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Object-Oriented Methodologies

What is and is not included in the UML specification

Many people seek out the UML as the answer to their methodology questions. Methodologies include a notation and a process. The UML provides only the notation, so after you finish this course your search is not over. You will still need to evaluate the process or processes that will work best for your development environment. Here are some starting places: Booch
  1. Grady Booch: Object-Oriented Analysis and Design with Applications, second edition, Addison-Wesley, 1994
  2. Coad/Yourdon: Peter Coad and Edward Yourdon
    Object-Oriented Analysis, second edition, Yourdon Press, 1991
  3. Embley: David W. Embley, Barry D. Kurtz, and Scott N. Woodfield Object-Oriented Systems Analysis: A Model Driven Approach, Yourdon Press, 1992
  4. Fusion
    Hewlett-Packard; Derek Coleman, Stephanie Bodoff, and Patrick Arnold
    Object-Oriented Development: The Fusion Method, Prentice Hall, 1994
  5. Object Modeling Technique
    James Rumbaugh, Michael Blaha, William Premerlani, Frederick Eddy, and William Lorensen
    Object-Oriented Modeling and Design, Prentice Hall, 1991
  6. Odell
    James Martin and James J. Odell
    Object-Oriented Methods: Pragmatic Considerations, Prentice Hall, 1996
  7. OOSE/Objectory
    Ivar Jacobson, Christerson, Jonsson, and Overgaard
    Object-Oriented Software Engineering: A Use Case Driven Approach, Addison-Wesley, 1994
  8. Shlaer/Mellor
    Sally Shlaer and Stephen J. Mellor
    Object-Oriented Systems Analysis: Modeling the World in Data, Yourdon Press, 1989

The yin and yang of UML 2

In UML 2 there are two basic categories of diagrams: structure diagrams and behavior diagrams. Every UML diagram belongs to one these two diagram categories. The purpose of structure diagrams is to show the static structure of the system being modeled. They include the class, component, and or object diagrams. Behavioral diagrams, on the other hand, show the dynamic behavior between the objects in the system, including things like their methods, collaborations, and activities. Example behavior diagrams are activity, use case, and sequence diagrams.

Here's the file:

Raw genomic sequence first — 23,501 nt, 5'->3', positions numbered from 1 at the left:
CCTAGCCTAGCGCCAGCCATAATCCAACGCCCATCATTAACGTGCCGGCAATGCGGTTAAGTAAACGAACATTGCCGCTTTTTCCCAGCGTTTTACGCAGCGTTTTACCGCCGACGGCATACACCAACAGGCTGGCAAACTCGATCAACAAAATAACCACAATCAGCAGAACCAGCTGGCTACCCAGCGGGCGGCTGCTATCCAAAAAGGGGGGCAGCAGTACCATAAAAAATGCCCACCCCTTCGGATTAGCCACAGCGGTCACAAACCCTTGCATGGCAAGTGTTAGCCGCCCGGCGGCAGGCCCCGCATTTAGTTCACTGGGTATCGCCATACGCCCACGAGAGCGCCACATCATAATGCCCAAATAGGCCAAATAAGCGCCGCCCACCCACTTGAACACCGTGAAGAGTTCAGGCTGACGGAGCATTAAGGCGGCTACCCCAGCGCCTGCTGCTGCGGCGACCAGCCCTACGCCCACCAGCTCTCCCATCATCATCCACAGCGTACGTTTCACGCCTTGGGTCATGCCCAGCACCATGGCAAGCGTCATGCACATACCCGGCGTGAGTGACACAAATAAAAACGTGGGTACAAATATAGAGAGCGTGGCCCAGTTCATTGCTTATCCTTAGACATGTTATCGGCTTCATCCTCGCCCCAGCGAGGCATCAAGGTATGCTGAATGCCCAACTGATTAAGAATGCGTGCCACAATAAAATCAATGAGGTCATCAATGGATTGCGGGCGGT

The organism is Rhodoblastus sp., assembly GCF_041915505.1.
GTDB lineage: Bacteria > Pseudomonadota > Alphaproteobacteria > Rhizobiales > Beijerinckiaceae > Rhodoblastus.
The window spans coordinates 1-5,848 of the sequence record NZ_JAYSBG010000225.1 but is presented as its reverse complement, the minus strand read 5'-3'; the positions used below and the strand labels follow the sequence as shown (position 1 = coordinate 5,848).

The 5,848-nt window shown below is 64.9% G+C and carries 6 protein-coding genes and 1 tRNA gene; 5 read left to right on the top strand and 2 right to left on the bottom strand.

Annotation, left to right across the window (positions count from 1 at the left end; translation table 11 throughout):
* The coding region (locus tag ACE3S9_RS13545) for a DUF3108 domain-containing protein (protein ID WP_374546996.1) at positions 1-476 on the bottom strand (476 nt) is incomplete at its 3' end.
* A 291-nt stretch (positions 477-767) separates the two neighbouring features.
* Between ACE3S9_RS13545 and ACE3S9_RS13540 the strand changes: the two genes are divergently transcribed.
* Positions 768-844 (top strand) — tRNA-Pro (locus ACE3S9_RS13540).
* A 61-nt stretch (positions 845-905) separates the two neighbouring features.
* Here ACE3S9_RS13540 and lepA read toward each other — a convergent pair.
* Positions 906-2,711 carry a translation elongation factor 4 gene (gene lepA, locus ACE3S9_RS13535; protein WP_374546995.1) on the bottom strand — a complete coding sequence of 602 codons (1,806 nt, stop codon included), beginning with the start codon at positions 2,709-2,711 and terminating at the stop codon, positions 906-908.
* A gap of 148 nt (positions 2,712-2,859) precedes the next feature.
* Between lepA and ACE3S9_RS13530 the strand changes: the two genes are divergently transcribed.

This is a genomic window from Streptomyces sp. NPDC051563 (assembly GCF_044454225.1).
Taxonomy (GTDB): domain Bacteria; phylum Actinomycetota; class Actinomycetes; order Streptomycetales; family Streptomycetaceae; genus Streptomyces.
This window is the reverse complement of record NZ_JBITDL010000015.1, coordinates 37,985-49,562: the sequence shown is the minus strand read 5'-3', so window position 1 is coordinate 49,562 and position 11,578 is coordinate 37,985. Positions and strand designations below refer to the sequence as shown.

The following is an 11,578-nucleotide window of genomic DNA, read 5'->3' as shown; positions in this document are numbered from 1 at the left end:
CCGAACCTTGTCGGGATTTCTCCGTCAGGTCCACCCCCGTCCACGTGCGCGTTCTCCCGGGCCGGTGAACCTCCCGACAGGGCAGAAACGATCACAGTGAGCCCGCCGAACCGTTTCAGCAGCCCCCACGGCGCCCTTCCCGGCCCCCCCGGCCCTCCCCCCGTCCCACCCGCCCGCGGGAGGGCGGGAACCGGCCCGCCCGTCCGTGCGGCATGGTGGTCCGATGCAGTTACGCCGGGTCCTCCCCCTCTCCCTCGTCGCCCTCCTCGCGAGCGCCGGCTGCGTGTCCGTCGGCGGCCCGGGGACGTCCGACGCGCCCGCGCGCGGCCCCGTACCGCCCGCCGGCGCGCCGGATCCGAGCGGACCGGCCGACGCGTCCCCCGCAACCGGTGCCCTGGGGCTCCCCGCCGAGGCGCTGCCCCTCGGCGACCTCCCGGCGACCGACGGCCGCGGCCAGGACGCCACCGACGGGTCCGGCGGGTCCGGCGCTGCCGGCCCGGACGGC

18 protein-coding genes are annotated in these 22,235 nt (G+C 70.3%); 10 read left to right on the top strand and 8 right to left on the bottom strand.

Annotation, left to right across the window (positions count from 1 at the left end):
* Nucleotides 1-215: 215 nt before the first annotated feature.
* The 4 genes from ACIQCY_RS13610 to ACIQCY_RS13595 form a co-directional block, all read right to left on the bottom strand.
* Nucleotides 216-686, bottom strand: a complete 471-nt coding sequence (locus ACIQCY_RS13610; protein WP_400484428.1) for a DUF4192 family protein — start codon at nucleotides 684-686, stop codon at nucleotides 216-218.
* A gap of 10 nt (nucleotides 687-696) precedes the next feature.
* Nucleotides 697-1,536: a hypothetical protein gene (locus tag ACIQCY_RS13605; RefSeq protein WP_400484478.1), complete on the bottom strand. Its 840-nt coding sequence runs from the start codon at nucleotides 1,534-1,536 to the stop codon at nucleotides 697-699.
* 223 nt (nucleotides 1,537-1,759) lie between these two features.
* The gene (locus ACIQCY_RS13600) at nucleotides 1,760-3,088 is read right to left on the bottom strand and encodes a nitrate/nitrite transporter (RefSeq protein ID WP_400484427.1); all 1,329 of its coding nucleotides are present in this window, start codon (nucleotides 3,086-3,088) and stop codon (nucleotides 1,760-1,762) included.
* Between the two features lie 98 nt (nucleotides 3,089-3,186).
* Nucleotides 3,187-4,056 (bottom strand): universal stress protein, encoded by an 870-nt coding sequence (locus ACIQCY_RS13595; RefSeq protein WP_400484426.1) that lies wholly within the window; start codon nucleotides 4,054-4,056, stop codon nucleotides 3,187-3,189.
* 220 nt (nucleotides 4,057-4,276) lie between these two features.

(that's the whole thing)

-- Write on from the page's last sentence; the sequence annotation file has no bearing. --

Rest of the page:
Structure diagrams in general

As I have said, structure diagrams show the static structure of the system being modeled. focusing on the elements of a system, irrespective of time. Static structure is conveyed by showing the types and their instances in the system. Besides showing system types and their instances, structure diagrams also show at least some of the relationships among and between these elements and potentially even show their internal structure.
Structure diagrams are useful throughout the software lifecycle for a variety of team members. In general, these diagrams allow for design validation and design communication between individuals and teams. For example, business analysts can use class or object diagrams to model a business's current assets and resources, such as account ledgers, products, or geographic hierarchy. Architects can use the component and deployment diagrams to test/verify that their design is sound. Developers can use class diagrams to design and document the system's coded (or soon-to-be-coded) classes.

The class diagram in particular

UML 2 considers structure diagrams as a classification; there is no diagram itself called a "Structure Diagram." However, the class diagram offers a prime example of the structure diagram type, and provides us with an initial set of notation elements that all other structure diagrams use. And because the class diagram is so foundational, the remainder of this article will focus on the class diagram's notation set. By the end of this article you should have an understanding of how to draw a UML 2 class diagram and have a solid footing for understanding other structure diagrams when we cover them in later articles.